iVote notched some wins during 2018 midterms by spending millions of dollars in support Democratic candidates for secretary of state in key swing states including Arizona, Colorado and Michigan, which all flipped from red to blue.

“In all, iVote ran campaigns that spent $16 million to stop voter suppression in four key swing states, and won each campaign,” the group said in a release. “iVote’s strategic investments in 2018 to elect pro-voting Secretaries of States and approve (automatic voting registration) in key swing states that will be critical to the 2020 presidential race will level the playing field for Democrats in the next election.”

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Randy DeSoto has written more than 2,000 articles for The Western Journal since he joined the company in 2015. He is a graduate of West Point and Regent University School of Law. He is the author of the book "We Hold These Truths" and screenwriter of the political documentary "I Want Your Money."
Randy DeSoto is the senior staff writer for The Western Journal. He wrote and was the assistant producer of the documentary film "I Want Your Money" about the perils of Big Government, comparing the presidencies of Ronald Reagan and Barack Obama. Randy is the author of the book "We Hold These Truths," which addresses how leaders have appealed to beliefs found in the Declaration of Independence at defining moments in our nation's history. He has been published in several political sites and newspapers.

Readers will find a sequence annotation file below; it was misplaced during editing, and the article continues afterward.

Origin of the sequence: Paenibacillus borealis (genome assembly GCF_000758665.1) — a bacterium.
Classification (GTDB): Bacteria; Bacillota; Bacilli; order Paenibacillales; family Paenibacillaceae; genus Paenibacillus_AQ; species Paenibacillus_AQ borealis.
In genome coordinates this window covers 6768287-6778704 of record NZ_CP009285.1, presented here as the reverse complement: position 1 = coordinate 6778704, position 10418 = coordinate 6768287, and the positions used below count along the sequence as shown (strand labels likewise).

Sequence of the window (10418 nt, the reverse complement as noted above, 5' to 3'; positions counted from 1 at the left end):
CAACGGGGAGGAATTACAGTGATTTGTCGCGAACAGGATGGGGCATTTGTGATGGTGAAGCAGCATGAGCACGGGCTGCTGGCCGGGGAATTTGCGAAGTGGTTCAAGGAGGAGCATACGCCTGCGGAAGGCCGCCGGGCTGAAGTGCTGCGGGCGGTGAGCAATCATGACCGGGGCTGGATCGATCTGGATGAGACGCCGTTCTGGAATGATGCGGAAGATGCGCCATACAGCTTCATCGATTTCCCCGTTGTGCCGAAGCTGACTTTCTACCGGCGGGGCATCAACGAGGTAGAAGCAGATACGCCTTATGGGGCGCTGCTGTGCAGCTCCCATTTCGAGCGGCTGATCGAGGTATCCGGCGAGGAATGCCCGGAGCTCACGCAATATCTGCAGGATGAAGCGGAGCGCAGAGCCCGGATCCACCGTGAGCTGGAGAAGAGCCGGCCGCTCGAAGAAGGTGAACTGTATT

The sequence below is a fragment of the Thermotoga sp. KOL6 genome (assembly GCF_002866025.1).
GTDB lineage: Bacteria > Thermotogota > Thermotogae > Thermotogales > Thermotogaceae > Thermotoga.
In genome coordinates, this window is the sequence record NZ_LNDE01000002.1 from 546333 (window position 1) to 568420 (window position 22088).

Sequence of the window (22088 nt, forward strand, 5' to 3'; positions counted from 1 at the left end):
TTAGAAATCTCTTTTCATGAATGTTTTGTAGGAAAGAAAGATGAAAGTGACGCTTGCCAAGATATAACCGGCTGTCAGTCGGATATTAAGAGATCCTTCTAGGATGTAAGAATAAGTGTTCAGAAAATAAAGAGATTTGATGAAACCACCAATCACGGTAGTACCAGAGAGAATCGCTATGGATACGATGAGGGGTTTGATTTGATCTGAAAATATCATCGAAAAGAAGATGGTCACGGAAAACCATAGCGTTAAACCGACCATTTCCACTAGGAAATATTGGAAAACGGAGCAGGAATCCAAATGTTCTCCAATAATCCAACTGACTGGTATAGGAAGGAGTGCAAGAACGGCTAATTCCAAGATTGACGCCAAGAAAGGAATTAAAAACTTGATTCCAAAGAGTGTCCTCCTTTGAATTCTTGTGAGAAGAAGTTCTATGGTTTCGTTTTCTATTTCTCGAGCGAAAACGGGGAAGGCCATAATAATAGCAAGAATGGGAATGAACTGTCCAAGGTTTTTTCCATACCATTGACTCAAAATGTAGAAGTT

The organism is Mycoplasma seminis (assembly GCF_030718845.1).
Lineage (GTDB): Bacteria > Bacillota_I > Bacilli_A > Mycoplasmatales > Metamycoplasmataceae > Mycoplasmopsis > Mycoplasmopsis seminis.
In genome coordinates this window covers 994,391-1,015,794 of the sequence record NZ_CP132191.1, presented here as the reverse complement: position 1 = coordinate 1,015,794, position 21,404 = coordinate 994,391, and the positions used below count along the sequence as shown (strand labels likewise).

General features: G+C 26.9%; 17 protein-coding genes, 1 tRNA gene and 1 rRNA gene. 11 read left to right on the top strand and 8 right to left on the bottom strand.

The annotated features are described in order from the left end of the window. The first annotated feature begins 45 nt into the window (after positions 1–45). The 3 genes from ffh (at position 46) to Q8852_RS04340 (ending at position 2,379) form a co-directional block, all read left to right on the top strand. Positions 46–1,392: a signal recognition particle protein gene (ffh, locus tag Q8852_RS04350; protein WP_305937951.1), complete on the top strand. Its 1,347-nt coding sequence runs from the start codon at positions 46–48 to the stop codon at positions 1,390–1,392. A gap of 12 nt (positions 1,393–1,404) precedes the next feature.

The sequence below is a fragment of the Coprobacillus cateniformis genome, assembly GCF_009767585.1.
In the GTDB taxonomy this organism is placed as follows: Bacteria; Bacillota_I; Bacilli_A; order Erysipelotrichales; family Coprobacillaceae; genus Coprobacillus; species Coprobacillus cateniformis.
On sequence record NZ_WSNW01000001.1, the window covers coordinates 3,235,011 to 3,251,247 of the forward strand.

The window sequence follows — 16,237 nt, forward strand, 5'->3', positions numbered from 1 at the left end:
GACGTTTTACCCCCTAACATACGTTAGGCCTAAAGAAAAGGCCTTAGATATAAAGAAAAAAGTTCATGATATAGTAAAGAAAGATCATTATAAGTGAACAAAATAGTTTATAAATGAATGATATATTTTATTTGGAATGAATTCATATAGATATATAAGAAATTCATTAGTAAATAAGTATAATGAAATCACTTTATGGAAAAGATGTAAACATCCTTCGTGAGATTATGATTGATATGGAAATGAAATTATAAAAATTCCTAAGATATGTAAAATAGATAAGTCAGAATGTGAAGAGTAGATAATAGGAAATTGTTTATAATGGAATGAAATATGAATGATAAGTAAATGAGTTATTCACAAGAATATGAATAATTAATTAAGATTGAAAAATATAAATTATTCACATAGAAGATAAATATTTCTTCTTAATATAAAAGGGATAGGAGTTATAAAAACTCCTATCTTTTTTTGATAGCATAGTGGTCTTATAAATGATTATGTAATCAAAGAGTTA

Randy graduated from the United States Military Academy at West Point with a BS in political science and Regent University School of Law with a juris doctorate.
Harrisburg, Pennsylvania
Graduated dean's list from West Point
United States Military Academy at West Point, Regent University School of Law
Books Written
We Hold These Truths
Professional Memberships
Virginia and Pennsylvania state bars
Phoenix, Arizona
Languages Spoken
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Politics, Entertainment, Faith